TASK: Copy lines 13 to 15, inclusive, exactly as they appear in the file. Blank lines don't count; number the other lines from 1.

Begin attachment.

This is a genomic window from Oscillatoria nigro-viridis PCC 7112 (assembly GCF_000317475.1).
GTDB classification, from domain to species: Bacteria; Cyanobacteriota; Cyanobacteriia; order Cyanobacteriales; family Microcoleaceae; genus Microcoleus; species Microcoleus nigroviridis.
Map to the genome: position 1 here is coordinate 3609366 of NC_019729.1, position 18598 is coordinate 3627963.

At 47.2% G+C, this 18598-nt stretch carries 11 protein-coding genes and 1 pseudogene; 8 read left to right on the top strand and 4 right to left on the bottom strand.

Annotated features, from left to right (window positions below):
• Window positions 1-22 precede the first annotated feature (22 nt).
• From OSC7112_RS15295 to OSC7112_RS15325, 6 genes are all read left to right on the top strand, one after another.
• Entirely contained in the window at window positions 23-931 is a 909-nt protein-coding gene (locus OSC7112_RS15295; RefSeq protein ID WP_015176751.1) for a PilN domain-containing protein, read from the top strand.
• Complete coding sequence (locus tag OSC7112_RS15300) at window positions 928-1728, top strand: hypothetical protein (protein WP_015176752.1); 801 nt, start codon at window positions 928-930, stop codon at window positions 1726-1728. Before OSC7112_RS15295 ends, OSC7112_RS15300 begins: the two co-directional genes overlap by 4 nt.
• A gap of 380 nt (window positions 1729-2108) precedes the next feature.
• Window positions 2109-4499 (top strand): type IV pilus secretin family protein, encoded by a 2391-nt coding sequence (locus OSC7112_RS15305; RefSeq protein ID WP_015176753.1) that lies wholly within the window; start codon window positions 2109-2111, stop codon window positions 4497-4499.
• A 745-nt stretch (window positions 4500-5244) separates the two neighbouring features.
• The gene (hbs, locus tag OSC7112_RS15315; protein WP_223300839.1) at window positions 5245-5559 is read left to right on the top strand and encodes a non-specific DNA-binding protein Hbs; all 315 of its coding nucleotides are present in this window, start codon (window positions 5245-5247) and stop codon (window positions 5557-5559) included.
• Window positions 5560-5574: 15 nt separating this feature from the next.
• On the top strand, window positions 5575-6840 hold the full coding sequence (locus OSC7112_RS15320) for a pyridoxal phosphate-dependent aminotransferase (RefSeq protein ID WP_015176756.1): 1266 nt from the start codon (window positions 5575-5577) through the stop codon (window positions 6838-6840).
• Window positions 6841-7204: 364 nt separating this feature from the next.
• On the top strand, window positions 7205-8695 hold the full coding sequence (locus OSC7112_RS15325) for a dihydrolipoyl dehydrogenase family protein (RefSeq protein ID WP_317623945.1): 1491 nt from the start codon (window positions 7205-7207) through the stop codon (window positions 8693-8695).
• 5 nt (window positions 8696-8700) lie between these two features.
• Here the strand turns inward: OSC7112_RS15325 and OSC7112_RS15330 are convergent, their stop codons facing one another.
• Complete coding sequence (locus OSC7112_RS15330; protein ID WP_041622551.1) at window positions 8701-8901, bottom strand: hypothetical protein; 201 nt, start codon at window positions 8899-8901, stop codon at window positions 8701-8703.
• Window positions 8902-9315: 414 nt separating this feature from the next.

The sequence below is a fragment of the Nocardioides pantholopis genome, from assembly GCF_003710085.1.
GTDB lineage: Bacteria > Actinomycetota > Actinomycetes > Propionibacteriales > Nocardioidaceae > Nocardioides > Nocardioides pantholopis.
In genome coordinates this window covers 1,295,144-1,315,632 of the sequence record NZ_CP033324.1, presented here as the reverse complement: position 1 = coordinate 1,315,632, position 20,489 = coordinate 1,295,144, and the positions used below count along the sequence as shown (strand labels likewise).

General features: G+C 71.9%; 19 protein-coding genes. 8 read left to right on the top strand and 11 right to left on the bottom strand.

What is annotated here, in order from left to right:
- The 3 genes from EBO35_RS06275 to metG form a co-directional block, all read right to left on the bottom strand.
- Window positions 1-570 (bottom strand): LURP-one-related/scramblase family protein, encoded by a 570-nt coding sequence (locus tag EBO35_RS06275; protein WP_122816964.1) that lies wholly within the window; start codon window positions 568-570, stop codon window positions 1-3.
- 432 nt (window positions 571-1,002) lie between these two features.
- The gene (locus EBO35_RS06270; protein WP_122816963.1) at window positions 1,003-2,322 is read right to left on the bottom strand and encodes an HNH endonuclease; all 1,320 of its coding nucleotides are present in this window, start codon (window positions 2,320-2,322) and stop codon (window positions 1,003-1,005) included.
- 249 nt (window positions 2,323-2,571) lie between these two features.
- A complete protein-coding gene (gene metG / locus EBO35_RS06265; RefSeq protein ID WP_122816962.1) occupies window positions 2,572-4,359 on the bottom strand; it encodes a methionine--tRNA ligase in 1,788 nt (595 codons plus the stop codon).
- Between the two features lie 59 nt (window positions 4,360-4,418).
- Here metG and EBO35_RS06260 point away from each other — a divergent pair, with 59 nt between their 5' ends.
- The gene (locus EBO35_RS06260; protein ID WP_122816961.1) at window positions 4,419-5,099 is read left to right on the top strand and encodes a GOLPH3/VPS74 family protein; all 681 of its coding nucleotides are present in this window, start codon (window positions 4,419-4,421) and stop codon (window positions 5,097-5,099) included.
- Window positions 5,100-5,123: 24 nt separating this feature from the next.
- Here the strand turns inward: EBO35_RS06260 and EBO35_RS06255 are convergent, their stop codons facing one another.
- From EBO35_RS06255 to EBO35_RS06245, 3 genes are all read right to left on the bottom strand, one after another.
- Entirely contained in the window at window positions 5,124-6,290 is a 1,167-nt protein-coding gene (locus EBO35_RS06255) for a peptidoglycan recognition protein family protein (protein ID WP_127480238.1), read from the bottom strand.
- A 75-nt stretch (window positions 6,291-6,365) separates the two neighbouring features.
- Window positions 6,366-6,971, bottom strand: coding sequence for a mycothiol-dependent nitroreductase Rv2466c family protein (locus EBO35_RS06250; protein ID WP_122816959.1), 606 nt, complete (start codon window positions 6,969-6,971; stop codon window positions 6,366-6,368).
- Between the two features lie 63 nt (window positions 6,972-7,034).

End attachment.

• The gene (hbs, locus tag OSC7112_RS15315; protein WP_223300839.1) at window positions 5245-5559 is read left to right on the top strand and encodes a non-specific DNA-binding protein Hbs; all 315 of its coding nucleotides are present in this window, start codon (window positions 5245-5247) and stop codon (window positions 5557-5559) included.
• Window positions 5560-5574: 15 nt separating this feature from the next.
• On the top strand, window positions 5575-6840 hold the full coding sequence (locus OSC7112_RS15320) for a pyridoxal phosphate-dependent aminotransferase (RefSeq protein ID WP_015176756.1): 1266 nt from the start codon (window positions 5575-5577) through the stop codon (window positions 6838-6840).